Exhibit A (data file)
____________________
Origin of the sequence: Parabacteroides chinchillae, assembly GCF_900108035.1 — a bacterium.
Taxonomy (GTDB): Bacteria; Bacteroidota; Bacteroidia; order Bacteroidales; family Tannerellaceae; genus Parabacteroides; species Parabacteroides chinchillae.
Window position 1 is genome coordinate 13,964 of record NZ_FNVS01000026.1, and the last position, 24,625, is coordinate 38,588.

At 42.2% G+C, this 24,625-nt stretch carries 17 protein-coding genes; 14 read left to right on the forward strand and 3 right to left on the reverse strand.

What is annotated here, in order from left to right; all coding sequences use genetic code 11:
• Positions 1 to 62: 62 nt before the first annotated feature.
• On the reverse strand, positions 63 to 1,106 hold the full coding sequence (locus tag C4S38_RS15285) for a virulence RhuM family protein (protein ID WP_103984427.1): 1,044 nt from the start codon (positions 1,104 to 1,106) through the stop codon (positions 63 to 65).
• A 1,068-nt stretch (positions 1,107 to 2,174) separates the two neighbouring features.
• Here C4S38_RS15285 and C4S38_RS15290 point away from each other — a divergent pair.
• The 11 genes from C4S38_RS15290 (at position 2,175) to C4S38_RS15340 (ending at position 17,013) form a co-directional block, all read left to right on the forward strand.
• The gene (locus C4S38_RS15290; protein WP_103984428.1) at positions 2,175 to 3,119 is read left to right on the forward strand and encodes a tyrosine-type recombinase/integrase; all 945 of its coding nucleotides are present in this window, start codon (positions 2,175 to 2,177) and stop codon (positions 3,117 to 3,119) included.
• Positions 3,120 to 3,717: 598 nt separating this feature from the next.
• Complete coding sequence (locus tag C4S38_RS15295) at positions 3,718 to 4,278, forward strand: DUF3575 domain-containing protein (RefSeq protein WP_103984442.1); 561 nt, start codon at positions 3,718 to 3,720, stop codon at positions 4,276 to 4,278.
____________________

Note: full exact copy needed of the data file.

Origin of the sequence: Parabacteroides chinchillae, assembly GCF_900108035.1 — a bacterium.
Taxonomy (GTDB): Bacteria; Bacteroidota; Bacteroidia; order Bacteroidales; family Tannerellaceae; genus Parabacteroides; species Parabacteroides chinchillae.
Window position 1 is genome coordinate 13,964 of record NZ_FNVS01000026.1, and the last position, 24,625, is coordinate 38,588.

At 42.2% G+C, this 24,625-nt stretch carries 17 protein-coding genes; 14 read left to right on the forward strand and 3 right to left on the reverse strand.

What is annotated here, in order from left to right; all coding sequences use genetic code 11:
• Positions 1 to 62: 62 nt before the first annotated feature.
• On the reverse strand, positions 63 to 1,106 hold the full coding sequence (locus tag C4S38_RS15285) for a virulence RhuM family protein (protein ID WP_103984427.1): 1,044 nt from the start codon (positions 1,104 to 1,106) through the stop codon (positions 63 to 65).
• A 1,068-nt stretch (positions 1,107 to 2,174) separates the two neighbouring features.
• Here C4S38_RS15285 and C4S38_RS15290 point away from each other — a divergent pair.
• The 11 genes from C4S38_RS15290 (at position 2,175) to C4S38_RS15340 (ending at position 17,013) form a co-directional block, all read left to right on the forward strand.
• The gene (locus C4S38_RS15290; protein WP_103984428.1) at positions 2,175 to 3,119 is read left to right on the forward strand and encodes a tyrosine-type recombinase/integrase; all 945 of its coding nucleotides are present in this window, start codon (positions 2,175 to 2,177) and stop codon (positions 3,117 to 3,119) included.
• Positions 3,120 to 3,717: 598 nt separating this feature from the next.
• Complete coding sequence (locus tag C4S38_RS15295) at positions 3,718 to 4,278, forward strand: DUF3575 domain-containing protein (RefSeq protein WP_103984442.1); 561 nt, start codon at positions 3,718 to 3,720, stop codon at positions 4,276 to 4,278.